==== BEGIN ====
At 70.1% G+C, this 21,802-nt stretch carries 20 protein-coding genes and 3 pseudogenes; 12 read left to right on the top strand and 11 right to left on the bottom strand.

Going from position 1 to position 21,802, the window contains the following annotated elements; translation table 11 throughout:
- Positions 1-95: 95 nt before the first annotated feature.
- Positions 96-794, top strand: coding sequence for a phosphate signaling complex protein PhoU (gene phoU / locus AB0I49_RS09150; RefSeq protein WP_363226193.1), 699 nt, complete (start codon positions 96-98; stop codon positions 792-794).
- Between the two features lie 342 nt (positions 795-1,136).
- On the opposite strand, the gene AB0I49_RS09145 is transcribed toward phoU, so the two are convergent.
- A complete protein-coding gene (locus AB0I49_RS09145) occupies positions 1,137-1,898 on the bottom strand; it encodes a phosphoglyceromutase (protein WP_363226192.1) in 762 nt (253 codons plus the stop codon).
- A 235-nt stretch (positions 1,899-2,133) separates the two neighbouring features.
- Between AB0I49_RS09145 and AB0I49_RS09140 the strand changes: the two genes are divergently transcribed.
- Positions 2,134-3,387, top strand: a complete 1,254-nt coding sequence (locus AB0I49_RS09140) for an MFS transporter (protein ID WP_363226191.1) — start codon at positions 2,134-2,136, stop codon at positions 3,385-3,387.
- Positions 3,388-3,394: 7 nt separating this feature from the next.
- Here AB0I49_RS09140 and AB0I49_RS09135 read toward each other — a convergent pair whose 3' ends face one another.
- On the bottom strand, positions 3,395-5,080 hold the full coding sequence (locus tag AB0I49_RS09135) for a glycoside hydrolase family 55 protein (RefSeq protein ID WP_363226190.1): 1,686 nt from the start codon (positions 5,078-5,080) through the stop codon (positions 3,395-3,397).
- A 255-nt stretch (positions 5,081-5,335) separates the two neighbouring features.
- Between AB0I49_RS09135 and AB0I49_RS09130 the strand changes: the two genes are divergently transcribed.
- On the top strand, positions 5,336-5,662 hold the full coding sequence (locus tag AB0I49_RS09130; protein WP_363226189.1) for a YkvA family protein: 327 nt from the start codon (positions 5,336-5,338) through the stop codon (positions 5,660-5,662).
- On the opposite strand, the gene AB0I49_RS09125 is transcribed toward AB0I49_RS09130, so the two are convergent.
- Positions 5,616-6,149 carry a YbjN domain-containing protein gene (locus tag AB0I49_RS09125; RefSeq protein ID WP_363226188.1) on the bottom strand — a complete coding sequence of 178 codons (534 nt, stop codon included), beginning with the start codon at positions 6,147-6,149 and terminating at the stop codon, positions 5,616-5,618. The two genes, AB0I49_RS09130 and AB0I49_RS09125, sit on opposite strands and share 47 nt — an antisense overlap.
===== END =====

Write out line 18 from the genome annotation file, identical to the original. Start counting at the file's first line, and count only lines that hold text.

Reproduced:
- Positions 5,616-6,149 carry a YbjN domain-containing protein gene (locus tag AB0I49_RS09125; RefSeq protein ID WP_363226188.1) on the bottom strand — a complete coding sequence of 178 codons (534 nt, stop codon included), beginning with the start codon at positions 6,147-6,149 and terminating at the stop codon, positions 5,616-5,618. The two genes, AB0I49_RS09130 and AB0I49_RS09125, sit on opposite strands and share 47 nt — an antisense overlap.